The 29th. In May, the French center collapsed and the Germans pushed the British left wing to the southeast. British 19. Division arrived in the area that day, and by the afternoon of the next day, the remaining units of the 21st, 8th, 50th, and 25th Divisions had joined the area. The Germans took the 29th. Soissons and the next day Fer-en-Tardenoix on the river Auurc. While the Germans advanced several kilometers towards the Marne, the Allied resistance seemed to weaken. Pétain sent the 16 reserve divisions at his disposal without much effect. When he had done what Ludendorff had originally planned, Peten demanded that the Allied reserves in Flanders be placed under his personal control. However, Foch recognized that Blücher was an operational dead end. Unlike Michael or Georgette, there had to be a climax before a meaningful goal could be achieved. He therefore provisionally rejected Pétain’s request.
The 30th. Let the French be XI. Corps, which had been steadily pushed back to the southwest, south of Soissons. 11 h 45. Finally, Foch decided to deploy part of his strategic reserve, the Tenth Army, consisting of four divisions, which was then behind the BEF, north of the Somme. This kept the BEF in Flanders, supported by a detachment of nine divisions of the French Army of the North. Pétain also asked for these troops, but Foch refused.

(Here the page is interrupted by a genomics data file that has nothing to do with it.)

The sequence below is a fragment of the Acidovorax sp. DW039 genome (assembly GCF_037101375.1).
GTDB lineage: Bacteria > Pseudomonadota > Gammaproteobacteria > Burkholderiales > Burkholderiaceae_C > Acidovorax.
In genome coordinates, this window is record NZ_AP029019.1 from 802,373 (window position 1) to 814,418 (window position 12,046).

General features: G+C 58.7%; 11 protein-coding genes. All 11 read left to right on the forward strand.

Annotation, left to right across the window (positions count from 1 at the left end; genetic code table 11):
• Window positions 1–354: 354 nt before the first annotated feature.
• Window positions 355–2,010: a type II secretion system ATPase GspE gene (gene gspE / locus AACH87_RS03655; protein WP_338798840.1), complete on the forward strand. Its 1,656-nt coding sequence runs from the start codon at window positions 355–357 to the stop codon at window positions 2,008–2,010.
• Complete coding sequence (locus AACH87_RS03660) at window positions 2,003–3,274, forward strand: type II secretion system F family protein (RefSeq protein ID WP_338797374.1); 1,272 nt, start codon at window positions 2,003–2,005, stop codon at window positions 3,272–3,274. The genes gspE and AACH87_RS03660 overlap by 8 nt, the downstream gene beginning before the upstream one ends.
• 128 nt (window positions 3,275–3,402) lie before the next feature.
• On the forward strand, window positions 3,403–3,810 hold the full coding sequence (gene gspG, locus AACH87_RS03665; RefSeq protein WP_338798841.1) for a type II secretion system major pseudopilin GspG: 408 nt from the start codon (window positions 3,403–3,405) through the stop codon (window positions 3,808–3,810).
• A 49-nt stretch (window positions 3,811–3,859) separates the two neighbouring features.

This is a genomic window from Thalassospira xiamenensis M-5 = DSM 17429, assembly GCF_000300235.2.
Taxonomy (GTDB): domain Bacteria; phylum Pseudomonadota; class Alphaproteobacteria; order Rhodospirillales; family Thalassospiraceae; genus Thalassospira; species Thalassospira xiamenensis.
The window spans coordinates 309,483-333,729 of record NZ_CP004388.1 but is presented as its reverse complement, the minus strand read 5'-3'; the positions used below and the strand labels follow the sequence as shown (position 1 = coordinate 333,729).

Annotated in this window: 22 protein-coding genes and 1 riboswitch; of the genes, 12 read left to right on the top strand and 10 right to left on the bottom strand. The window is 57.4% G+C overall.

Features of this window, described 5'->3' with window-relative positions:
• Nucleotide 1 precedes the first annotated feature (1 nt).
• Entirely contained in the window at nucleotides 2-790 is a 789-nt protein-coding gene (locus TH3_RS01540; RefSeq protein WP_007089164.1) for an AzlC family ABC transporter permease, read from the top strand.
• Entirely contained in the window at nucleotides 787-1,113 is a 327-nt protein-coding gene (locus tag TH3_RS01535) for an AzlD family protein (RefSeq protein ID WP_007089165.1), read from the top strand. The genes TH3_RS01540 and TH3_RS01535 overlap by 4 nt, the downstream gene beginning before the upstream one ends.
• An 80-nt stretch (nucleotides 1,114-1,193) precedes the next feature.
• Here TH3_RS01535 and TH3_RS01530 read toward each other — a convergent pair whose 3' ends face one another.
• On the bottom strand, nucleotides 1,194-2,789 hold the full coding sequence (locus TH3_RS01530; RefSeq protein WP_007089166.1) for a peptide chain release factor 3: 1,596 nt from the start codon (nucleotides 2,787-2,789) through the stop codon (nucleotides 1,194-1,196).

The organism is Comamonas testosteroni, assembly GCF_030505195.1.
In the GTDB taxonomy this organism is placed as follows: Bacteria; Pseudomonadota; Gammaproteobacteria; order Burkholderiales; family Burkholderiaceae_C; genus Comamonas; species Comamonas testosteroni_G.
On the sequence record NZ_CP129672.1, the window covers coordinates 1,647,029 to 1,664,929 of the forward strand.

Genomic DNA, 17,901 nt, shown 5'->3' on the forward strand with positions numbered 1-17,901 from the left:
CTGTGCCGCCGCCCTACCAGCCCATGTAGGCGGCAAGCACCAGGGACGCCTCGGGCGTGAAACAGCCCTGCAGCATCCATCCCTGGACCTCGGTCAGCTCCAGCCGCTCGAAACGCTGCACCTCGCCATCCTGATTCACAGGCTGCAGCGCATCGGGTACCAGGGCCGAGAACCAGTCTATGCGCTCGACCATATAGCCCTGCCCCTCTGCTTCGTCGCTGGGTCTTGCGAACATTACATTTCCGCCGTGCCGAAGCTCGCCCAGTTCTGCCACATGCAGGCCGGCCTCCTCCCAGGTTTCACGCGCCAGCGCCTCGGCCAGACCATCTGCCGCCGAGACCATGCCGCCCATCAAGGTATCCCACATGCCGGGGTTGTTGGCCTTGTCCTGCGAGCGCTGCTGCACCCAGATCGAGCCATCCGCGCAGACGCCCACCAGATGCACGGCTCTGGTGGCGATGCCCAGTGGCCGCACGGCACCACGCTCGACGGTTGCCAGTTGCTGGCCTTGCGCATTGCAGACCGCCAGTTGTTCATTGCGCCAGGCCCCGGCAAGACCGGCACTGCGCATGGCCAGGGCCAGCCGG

Although the German advance of 1 June. the north bank of the Marne at Chateau-Thierry, but the German advance stops on the shoulders of a huge fortress wall. So far the Allies had managed to hold the important railway centres of Reims in the east and Compiègne in the west. These important junctions controlled access to the only major railroad that led to the Blücher Ridge. Without access to this route, German logistics would quickly become problematic.
The morning of the 1st. By June, the Germans had crushed the left wing of the British 19th Army. Division pushed back south of the River Ardre, although the British still held both banks below Bligny. Thanks to a stubborn defense, the 19th ranked team blocked. Brigade this day the German advance along the river Ardre, the main access to the mountain of Reims. If the Germans had captured this important plateau south of Reims, the city would have fallen. If this had happened, the Germans could have opened the main railway line for their massive advance.